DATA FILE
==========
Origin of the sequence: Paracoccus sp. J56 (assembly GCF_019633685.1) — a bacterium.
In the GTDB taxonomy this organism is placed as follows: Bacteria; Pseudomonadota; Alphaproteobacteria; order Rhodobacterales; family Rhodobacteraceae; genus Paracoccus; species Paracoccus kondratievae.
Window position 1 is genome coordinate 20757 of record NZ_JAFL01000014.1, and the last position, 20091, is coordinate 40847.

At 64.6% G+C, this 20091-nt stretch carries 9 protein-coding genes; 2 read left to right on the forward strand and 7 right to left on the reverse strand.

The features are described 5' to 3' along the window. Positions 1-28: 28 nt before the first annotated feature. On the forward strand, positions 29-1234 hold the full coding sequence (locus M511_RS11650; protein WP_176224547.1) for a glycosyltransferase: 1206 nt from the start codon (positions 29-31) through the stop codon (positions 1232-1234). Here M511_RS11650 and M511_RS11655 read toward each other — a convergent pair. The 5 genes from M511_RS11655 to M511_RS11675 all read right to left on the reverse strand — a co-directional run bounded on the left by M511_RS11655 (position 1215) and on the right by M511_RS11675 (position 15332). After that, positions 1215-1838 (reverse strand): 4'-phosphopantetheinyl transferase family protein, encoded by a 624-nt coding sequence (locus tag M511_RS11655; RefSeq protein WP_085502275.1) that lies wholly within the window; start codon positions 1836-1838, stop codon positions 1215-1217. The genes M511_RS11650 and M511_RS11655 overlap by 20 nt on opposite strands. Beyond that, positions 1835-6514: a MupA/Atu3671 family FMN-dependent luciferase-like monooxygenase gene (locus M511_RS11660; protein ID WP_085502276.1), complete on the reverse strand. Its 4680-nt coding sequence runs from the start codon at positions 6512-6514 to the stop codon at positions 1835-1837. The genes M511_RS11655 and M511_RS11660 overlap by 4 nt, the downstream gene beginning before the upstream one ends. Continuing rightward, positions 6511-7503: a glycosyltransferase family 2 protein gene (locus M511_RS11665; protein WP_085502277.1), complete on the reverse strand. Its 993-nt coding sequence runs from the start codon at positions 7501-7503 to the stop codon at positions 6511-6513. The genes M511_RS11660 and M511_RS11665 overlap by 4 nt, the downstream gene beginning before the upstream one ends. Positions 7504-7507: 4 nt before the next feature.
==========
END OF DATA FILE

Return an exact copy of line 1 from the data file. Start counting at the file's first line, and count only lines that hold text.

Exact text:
Origin of the sequence: Paracoccus sp. J56 (assembly GCF_019633685.1) — a bacterium.